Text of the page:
Take the 2-minute tour ×
Stack Overflow is a question and answer site for professional and enthusiast programmers. It's 100% free, no registration required.

I'm not sure why I get the following error when trying to overload the = operator

error: passing ‘const MyCircle’ as ‘this’ argument of ‘double MyCircle::getRadius()’ discards qualifiers|

Code:

#include <iostream>

#define PI 3.14

using namespace std;


class MyCircle
{
  public:
    MyCircle();
    MyCircle(int r);
    MyCircle(const MyCircle& c);
    void setRadius(double r);
    double getRadius();
    double getArea();
    static void increaseInstanceCount();
    static int getInstanceCount();
    MyCircle operator=(const MyCircle &);

  private:
    double radius;
    static int instanceCount;
};

int MyCircle::instanceCount = 0;

/**
1. A default constructor, that sets the radius to 0
**/
MyCircle::MyCircle()
{
    radius = 0.0;
    increaseInstanceCount();
}

/**
2. A one argument costructor that accepts an int and uses it to initialize the radius
**/
MyCircle::MyCircle(int r)
{
    radius = r;
    increaseInstanceCount();
}

/**
3. A copy constructor that accepts a Circle reference as an argument, and uses it to initialize radius
**/
MyCircle::MyCircle(const MyCircle& c)
{
    radius = c.radius;
    increaseInstanceCount();
}

void MyCircle::increaseInstanceCount()
{
    instanceCount++;
}

int MyCircle::getInstanceCount()
{
    return instanceCount;
}
void MyCircle::setRadius(double r)
{
    radius = r;
}

double MyCircle::getRadius()
{
    return radius;
}

double MyCircle::getArea()
{
    return (radius * radius) * PI;
}

//overload = operator
MyCircle MyCircle::operator=(const MyCircle &rhs)
{
    if(this == &rhs)
        return *this;

    radius = rhs.getRadius();
    return *this;

}

int main()
{
    MyCircle circle;
    circle.setRadius(5.4);
    MyCircle circle2;
    circle2.setRadius(3.0);
    MyCircle circle3;
    circle3.setRadius(343.3);

    cout << "Total instances: " << circle.getInstanceCount() << endl;
    return 0;
}
share|improve this question
    
5 answers in the same 10 seconds :) –  sehe Apr 27 '11 at 23:37
add comment

6 Answers 6

up vote 6 down vote accepted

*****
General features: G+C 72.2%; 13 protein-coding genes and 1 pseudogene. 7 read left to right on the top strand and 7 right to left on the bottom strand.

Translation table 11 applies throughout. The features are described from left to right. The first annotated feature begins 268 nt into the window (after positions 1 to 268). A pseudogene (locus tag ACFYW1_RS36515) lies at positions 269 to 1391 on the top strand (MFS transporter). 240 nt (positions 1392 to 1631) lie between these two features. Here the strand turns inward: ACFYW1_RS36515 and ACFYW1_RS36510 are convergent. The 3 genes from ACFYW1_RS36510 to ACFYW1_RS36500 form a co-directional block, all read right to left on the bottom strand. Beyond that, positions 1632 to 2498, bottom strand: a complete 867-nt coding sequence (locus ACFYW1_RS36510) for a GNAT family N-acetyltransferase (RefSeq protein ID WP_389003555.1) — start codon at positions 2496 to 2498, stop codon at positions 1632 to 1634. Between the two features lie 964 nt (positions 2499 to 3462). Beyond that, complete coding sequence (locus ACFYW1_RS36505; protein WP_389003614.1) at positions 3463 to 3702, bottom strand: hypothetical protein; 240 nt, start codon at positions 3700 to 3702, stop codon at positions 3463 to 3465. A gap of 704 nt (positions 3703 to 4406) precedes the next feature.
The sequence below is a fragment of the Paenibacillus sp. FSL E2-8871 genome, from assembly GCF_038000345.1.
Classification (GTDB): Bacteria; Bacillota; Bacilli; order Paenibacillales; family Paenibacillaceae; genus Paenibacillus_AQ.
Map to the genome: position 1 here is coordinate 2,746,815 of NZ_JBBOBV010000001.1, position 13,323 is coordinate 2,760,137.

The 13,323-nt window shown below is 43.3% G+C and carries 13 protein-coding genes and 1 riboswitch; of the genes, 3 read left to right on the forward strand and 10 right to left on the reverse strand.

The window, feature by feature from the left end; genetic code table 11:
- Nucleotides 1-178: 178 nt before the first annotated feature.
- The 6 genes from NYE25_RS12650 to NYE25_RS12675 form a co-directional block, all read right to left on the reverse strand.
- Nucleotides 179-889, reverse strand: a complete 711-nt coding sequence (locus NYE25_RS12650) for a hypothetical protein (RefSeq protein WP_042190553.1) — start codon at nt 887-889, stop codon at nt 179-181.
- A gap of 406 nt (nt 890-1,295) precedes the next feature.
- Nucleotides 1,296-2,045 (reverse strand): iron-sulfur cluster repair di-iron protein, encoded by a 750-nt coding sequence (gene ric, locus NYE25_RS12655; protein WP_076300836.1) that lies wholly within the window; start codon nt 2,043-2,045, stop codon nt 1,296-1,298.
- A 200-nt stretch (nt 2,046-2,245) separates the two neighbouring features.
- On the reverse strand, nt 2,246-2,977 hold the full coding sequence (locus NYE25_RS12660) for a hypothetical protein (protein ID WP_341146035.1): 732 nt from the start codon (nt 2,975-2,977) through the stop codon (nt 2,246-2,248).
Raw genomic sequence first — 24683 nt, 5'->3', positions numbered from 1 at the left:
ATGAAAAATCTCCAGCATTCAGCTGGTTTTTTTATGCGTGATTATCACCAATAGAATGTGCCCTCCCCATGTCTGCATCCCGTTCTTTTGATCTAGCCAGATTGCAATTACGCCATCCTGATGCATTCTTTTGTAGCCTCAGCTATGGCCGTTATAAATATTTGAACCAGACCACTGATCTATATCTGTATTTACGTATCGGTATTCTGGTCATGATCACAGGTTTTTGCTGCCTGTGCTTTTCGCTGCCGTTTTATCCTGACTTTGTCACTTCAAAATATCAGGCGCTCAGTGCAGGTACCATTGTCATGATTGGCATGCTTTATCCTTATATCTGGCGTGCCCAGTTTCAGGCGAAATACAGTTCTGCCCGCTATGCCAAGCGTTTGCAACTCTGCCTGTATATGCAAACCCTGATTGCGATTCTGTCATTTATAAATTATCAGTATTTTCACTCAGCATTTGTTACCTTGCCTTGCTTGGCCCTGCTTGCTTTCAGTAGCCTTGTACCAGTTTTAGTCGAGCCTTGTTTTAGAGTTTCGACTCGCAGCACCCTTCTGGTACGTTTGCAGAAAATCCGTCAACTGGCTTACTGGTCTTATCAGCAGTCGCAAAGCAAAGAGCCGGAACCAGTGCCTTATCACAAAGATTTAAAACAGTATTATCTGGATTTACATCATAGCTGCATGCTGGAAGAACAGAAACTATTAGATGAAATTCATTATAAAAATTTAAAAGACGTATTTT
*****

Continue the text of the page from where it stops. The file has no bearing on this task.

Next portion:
You need to add a const qualifier to the getRadius() method, like

double MyCircle::getRadius() const
{
    return radius;
}

this will qualify the method to be called with an const object. You might want to add this qualifier to any methods that don't change member variables, avoiding this type of error.

share|improve this answer
    
Thanks, all ... –  Tony Apr 27 '11 at 23:48
    
this will also work for overload of '()' operator used in priority_queues. If you are having troubles running the object's methods inside the '()' overload method, this answer will fix it! You'll be able to use all of the 'const' flagged methods of the objects inside the '()' overload method. this answer is really great and complete... thanks Vargas! –  Bengalaa Nov 24 '13 at 15:20
add comment

Because your getRadius() isn't declared const.

Change the declaration of it to:

double getRadius() const;

and change the definition of it to

double MyCircle::getRadius() const
{
    return radius;
}

You are calling getRadius() via a const reference. Since you don't currently have the method declared const, you're getting that error.

share|improve this answer
add comment

You should declare and define your getRadius function as const:

double MyCircle::getRadius() const
{
    return radius;
}

On a side note, there is no reason for you to define a custom operator= for this class, the default will work fine. Also, if you do define operator=, it should probably return by reference.

share|improve this answer
add comment

getRadius is not a const method, while rhs is const. So a non-const method may alter the contents of the class, while a const method tells the compiler to flag any alterations of the instance as an error.

In this case, you can change getRadius to const by adding the const keyword in the method signature

double MyCircle::getRadius() const
{
    return radius;
}
share|improve this answer
add comment

In operator=, rhs is declared const, but radius() is called and not declared const. Const correctness is a pain.

You can either declare radius() const or you can just read the radius instance variable directly, like you do in the copy constructor.

share|improve this answer
add comment

You need to mark getRadius() as a const accessor:

double getRadius() const;
double getArea() const;

...

double MyCircle::getRadius() const
{
    return radius;
}

double MyCircle::getArea() const
{
    return (radius * radius) * PI;
}
share|improve this answer
add comment

Your Answer

 
discard

By posting your answer, you agree to the privacy policy and terms of service.

Not the answer you're looking for? Browse other questions tagged or ask your own question.